Four runs in the first inning of a start in Kansas City, followed by six scoreless innings in which the Royals barely touched him. Two straight starts in which he didn't make it to the fourth inning, followed by six scoreless in which he walked one and gave up one hit while striking out eight. It's been that kind of year for Washington Nationals' starter Dan Haren. Haren's 27th start of his 11th MLB season saw the 32-year-old right-hander once again finding whatever it was he didn't have in his previous two outings and pitching more like the kind of pitcher who a few weeks back looked like he might get a qualifying offer after all.
Tonight in Citi Field in Flushing, Queens, NY, Haren held the Mets hitless through three and retired 18 of the 20 batters he faced overall before exiting the game in favor of pinch hitter Steve Lombardozzi in the top of the seveventh and left-hander Xavier Cedeno in the bottom of the inning.
"I went up to [Haren] after the game," Davey Johnson told reporters after the Nationals' 3-0 win. "I said, 'That's the first time I've hooked a guy with a one-hitter.' But it was hot out there and he pitched a great ballgame. He made quality pitches all night long and good hitters couldn't handle him. Just what we needed. Close ballgame and he kept us right there." Ryan Zimmerman homered in the top of the sixth, before Haren was done and after he finished the sixth on a humid 84° night in New York, the Nats' skipper went to his pen.
"It's kind of hot," Johnson explained, "and in a game like that when my pitcher has [done] a good job, with the way the lineup was setting up, I'm not going to let him lose that game after pitching that great for six innings. And I also wanted to get a look at Cedeno in a tough situation on some left-handers. [Syracuse manager] Tony Beasley said [Cedeno] pitched better than [Ian] Krol down there [at Triple-A] for him. He liked the way [Cedeno] attacked left-handers and I wanted to see it. I hadn't seen it yet up here. And he did a great job. I like the way he went after the first two guys and he'll get more work."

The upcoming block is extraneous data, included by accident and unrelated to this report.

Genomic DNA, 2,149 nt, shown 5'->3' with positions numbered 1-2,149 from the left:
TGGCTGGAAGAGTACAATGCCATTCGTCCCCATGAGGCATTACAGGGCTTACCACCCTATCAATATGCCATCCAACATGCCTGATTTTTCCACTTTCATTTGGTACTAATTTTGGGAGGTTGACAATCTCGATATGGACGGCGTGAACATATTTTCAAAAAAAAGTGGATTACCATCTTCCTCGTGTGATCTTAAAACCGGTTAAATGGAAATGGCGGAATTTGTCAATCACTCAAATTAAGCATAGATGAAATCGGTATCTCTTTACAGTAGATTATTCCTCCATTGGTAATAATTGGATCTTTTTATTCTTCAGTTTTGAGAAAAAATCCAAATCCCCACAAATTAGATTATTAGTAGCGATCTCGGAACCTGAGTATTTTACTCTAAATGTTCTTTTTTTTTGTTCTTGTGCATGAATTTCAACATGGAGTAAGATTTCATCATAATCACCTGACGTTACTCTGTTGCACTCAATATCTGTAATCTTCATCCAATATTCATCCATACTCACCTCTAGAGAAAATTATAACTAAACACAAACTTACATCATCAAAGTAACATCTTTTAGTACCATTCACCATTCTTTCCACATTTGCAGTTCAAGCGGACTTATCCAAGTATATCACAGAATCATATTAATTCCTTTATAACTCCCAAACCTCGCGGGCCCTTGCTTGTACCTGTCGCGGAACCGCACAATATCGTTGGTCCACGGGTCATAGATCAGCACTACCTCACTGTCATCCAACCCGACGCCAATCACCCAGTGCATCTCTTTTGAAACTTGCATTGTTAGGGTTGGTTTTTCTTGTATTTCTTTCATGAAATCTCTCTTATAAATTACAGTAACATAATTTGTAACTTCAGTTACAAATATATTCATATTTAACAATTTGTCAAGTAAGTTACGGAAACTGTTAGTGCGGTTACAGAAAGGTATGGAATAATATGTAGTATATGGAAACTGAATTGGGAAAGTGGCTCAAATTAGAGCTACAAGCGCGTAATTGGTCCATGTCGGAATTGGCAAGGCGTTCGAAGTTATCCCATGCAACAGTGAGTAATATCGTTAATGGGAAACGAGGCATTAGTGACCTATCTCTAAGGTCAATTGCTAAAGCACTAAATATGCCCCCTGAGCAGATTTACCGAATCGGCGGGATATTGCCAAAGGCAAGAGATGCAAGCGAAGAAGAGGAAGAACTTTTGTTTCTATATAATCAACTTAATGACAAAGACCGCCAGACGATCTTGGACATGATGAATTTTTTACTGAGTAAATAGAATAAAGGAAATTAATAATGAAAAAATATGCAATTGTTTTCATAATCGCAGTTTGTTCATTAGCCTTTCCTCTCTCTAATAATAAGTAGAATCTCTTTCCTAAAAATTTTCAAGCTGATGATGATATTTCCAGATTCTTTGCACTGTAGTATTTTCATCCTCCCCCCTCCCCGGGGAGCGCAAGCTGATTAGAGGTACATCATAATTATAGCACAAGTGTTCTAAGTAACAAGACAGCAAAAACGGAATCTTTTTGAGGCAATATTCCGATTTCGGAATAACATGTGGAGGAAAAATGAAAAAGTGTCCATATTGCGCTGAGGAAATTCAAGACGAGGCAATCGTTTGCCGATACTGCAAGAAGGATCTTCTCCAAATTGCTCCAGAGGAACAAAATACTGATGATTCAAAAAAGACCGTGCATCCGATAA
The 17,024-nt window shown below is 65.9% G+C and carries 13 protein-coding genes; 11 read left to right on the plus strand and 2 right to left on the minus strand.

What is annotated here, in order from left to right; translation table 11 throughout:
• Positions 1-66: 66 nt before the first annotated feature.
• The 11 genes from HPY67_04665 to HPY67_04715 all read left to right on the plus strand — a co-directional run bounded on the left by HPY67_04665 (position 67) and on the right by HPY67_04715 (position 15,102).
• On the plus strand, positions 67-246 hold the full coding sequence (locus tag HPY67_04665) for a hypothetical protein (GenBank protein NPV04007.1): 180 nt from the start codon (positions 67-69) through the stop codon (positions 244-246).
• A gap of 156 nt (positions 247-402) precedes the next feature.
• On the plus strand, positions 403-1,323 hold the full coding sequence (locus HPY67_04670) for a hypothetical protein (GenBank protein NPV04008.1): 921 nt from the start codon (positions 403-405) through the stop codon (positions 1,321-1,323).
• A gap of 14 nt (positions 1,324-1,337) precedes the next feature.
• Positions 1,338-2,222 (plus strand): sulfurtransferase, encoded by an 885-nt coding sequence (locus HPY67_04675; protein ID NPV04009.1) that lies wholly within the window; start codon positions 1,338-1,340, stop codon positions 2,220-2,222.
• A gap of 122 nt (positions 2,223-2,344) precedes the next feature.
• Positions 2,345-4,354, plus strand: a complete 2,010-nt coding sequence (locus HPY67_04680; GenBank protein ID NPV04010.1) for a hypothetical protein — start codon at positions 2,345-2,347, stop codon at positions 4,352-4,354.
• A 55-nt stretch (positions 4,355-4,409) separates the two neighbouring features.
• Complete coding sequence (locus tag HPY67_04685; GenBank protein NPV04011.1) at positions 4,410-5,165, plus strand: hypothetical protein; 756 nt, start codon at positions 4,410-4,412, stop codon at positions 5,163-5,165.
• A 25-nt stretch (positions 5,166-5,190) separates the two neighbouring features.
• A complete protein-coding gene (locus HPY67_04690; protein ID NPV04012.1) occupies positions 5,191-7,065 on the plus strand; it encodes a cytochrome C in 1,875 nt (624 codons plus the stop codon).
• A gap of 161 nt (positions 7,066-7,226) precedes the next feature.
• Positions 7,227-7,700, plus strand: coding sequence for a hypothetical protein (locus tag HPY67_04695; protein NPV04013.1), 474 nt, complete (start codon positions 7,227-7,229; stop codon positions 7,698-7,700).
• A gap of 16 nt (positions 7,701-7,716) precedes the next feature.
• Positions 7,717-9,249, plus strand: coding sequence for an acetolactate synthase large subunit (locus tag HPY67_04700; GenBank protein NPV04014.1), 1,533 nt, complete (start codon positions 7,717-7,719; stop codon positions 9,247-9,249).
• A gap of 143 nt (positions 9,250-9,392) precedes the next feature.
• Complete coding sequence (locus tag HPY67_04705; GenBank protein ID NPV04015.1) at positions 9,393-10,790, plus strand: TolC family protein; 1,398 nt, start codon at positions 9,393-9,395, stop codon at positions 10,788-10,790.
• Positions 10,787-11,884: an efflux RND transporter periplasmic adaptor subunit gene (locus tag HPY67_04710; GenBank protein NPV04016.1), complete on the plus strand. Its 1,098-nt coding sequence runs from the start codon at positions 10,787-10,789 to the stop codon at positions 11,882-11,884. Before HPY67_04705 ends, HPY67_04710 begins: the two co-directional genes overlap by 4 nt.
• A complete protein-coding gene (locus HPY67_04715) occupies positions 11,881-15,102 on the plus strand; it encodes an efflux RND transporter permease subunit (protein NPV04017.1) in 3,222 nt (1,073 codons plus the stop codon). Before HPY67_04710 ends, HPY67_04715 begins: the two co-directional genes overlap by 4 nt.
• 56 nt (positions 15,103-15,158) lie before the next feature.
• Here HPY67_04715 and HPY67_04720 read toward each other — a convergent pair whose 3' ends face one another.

Cedeno, who'd pitched just 1 2/3 innings for the Nationals this season in spite of being called up numerous times, retired the two batters he faced on eight pitches, striking Daniel Murphy out with an 0-2 curve and getting a fly to right from Lucas Duda before he was replaced on the mound by Drew Storen. Johnson took the advice of the skipper of top affiliate and liked what he saw.
"[Beasley] had both," Johnson explained. "And he liked the way [Cedeno] attacked left-handers. He thinks the guy may have a higher ceiling but he's not quite there yet. He's still quite young. But that was big. First time I brought a left-hander in that really looked good going after them."
After Cedeno, Storen gave up a hit but got the final out of the seventh. Tyler Clippard threw a 12-pitch, 1-2-3 eighth and Rafael Soriano threw a seven-pitch ninth. Anthony Rendon's two-out, two-run double in the eighth gave the Nationals, their set-up man and their closer a cushion, but Ryan Zimmerman's sixth inning home run provided all the offense the Nats' needed. Davey Johnson said after the game that his third baseman finally seems comfortable on both sides over the last few weeks.
"I like the way his batting practices have been," Johnson said. "He's been attacking the ball more in BP. Actually, I think he's been working on pulling the ball more and most of his home runs have been to left field. I just like what I'm seeing there and when he does seem to pull the ball he seems to get to the ball quicker. So, the results, he's hit a bunch of home runs here in the last week I don't know how many?"
"Seven," a reporter said. Though it's actually six in the last week, seven in 48 plate appearances in September and now five in his last 22 at bats. "I like the way he's going," Johnson said. Zimmerman was replaced in the field by Zach Walters in the bottom of the ninth, however, but the Nationals' manager said that he was just being cautious. "He got hit in the back stealing second [in the seventh] so he was a little tight, so I took him out."
So, in spite of all the concerns about Zimmerman's defense, no, it was not a defensive replacement situation. And Walters actually made a lot of errors in the field this season. 31 errors in 104 games...
Johnson actually said he liked what he saw from Zimmerman in the field, especially on a strong throw from third base after he backhanded a sharp grounder from Ruben Tejada in the third. "He's throwing the ball a lot better," Johnson said, "He made a play to his right and came over the top and threw a nice strike over there. I like what I'm seeing."
"It's been a good year for him," the outgoing 70-year-old manager continued, "with all he's been through with his shoulder and everything and the trials and tribulations he had early, I think he's starting to feel much more comfortable out there and better about how it's all coming out."
"So," Johnson said with a smile, addressing the reporter who asked about Zimmerman's defense, "we ain't moving him to first if that's what you're thinking."
• AUDIO: Nats Nightly w/ Dave Nichols from the District Sports Page And Doghouse From FBB:
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